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Modelling phytoplankton across many scales: transient dynamics, human interactions, and niche differentiation in the light spectrum
- Author / Creator
- Heggerud, Christopher M.
In recent decades freshwater lakes have seen an increase in human presence. A common byproduct of this human presence is anthropogenic nutrient pollution resulting in eutrophication, a term that is becoming all too synonymous with harmful algal blooms. It is well known that phytoplankton require both light and nutrients for growth but their dynamics are ecologically complex with dependencies on lake characteristics and resource dynamics. In this thesis I take a holistic approach towards understanding the complexities of phytoplankton dynamics and their dependencies on resource dynamics, niches, and human interactions.
I first introduce concepts relevant to the study of phytoplankton dynamics including a background on phytoplankton and lake characteristics, ecological stoichiometry, human environmental systems and a brief overview of singular perturbation theory, stability and bifurcation theory, and monotone dynamical systems theory.
In the second part I gain insight towards the transient dynamics of phytoplankton. I study a stoichiometrically derived model for cyanobacteria dependent on phosphorus and light availability. There is natural separation of time scales between the internal nutrient dynamics and growth dynamics. The internal nutrient dynamics are much faster allowing for the utilization of multi-scale analysis to gain an in-depth mechanistic understanding of the transient dynamics.
In the third part I couple a well studied stoichiometric cyanobacteria model to a socio-economic model for describing human-ecosystem interactions. The socio-economic model considers two strategies humans assume, to be environmentally friendly by lowering anthropogenic nutrient inputs into a lake, or the opposite. Various costs related to social ostracism, social norms, financial burden, and environmental concern of cyanobacteria influence how the population behaves. The coupled model exhibits bistable dynamics in the case of a single lake, with one stable state corresponding to the environmentally friendly state with low cyanobacteria abundance, and the other to high pollution rates and high cyanobacteria abundance. Furthermore, I consider a network of lakes connected via social interactions and show tristability of three network regimes corresponding to high cooperation, low cooperation, and mixed levels of cooperation throughout the network. In each case I show the potential for regime shifts between levels of cooperation and cyanobacteria abundance based on costs associated with social ostracism, social pressure and concern for cyanobacteria.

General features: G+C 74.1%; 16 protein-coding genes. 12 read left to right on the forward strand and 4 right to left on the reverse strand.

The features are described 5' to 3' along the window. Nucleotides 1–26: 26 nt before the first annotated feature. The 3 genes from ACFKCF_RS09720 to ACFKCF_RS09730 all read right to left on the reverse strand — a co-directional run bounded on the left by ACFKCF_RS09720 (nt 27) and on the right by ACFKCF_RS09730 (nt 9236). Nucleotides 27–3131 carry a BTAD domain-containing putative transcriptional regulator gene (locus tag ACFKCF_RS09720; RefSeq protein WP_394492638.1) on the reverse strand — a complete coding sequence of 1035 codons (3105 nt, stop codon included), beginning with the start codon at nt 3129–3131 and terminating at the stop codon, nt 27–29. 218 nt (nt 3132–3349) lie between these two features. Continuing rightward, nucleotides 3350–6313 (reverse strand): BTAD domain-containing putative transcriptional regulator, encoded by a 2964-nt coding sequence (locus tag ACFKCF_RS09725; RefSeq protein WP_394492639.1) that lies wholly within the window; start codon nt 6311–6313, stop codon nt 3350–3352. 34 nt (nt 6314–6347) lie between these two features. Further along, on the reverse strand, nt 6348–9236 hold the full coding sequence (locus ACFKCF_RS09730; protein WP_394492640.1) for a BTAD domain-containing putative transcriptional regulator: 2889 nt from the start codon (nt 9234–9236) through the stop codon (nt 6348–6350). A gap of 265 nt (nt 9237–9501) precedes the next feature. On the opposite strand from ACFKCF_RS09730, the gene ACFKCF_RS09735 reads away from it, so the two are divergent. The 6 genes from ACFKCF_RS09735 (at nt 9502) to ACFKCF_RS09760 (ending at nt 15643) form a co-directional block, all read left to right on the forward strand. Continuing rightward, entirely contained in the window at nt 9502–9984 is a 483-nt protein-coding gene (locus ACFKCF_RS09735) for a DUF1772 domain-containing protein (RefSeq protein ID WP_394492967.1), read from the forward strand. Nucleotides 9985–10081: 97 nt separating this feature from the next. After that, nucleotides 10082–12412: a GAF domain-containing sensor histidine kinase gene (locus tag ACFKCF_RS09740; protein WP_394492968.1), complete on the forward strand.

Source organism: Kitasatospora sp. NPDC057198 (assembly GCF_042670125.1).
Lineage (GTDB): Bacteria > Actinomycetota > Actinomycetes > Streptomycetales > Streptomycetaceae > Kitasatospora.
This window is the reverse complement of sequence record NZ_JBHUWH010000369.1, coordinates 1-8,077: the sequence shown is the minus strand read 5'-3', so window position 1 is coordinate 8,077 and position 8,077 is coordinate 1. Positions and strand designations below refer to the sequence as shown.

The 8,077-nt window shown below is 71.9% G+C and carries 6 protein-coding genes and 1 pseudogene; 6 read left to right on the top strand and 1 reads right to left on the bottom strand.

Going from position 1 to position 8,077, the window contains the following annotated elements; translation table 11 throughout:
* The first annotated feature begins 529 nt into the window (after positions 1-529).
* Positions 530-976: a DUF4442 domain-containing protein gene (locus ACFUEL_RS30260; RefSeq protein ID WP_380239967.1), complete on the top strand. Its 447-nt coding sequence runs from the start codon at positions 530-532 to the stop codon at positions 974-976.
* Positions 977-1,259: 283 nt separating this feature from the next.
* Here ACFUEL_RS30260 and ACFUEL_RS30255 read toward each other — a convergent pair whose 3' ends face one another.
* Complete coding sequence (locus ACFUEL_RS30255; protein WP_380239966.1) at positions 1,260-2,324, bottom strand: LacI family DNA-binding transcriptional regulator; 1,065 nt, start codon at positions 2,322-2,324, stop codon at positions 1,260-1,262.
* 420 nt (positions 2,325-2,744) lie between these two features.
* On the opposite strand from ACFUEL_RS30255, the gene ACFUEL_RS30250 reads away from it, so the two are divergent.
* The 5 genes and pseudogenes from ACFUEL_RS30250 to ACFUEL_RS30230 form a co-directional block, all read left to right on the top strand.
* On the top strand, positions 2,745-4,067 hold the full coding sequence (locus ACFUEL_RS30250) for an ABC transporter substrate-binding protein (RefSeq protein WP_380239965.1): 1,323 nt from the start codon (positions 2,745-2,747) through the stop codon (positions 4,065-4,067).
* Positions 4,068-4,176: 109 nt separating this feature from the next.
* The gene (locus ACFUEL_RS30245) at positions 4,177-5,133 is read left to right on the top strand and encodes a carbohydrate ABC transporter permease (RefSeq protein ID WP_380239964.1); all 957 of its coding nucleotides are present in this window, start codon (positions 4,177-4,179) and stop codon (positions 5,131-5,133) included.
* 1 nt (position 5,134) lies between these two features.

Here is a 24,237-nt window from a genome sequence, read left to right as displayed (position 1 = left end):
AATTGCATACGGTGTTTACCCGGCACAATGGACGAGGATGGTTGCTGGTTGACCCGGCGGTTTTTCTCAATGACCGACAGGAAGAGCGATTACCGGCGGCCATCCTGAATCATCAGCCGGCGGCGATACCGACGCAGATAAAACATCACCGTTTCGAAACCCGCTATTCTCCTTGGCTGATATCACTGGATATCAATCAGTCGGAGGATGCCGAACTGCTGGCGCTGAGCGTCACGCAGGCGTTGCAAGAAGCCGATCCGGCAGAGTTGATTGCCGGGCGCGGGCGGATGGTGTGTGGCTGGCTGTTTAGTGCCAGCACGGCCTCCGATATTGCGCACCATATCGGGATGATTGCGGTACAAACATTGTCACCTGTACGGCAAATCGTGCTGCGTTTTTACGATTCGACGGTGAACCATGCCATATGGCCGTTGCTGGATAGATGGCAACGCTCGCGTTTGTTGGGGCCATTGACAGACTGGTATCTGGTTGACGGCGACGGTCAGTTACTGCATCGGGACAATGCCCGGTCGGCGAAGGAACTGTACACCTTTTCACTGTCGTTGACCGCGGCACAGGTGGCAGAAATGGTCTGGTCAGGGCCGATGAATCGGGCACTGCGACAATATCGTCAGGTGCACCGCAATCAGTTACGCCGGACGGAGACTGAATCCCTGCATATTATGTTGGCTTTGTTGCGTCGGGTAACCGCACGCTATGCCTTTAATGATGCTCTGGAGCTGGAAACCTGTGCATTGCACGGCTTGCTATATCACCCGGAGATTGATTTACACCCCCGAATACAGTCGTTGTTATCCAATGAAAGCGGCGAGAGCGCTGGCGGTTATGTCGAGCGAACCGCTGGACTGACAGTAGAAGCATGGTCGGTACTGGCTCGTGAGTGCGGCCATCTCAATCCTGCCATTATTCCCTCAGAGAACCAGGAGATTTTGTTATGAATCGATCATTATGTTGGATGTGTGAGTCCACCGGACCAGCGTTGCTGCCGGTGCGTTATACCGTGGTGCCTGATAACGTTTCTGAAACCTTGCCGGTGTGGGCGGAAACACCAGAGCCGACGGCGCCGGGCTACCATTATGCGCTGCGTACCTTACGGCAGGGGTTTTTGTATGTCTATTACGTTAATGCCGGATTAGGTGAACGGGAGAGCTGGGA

In the fourth part I offer support for the hypothesis that niche differentiation in the light spectrum is an explanation of the paradox of the plankton. The paradox of the plankton highlights the contradiction between the competitive exclusion principle and the observed diversity of phytoplankton. By explicitly considering the visible light spectrum I can treat light as a continuum of resources rather than a single resource. I propose a spatially explicit reaction-diffusion-advection model to explore under what circumstances coexistence is possible from mathematical, numerical and biological perspectives with a focus of niche differentiation. Furthermore I consider realistic scenarios of phytoplankton competition and water turbidity and show how the model helps to explain the paradox of the plankton.
Finally, I summarize key results and discuss their implications in the literature. I discuss some limitations of the modelling efforts and provide suggestions for areas of future work based on the current state of knowledge.
- Graduation date
- Fall 2021
- Type of Item
- Doctor of Philosophy
- This thesis is made available by the University of Alberta Libraries with permission of the copyright owner solely for non-commercial purposes. This thesis, or any portion thereof, may not otherwise be copied or reproduced without the written consent of the copyright owner, except to the extent permitted by Canadian copyright law.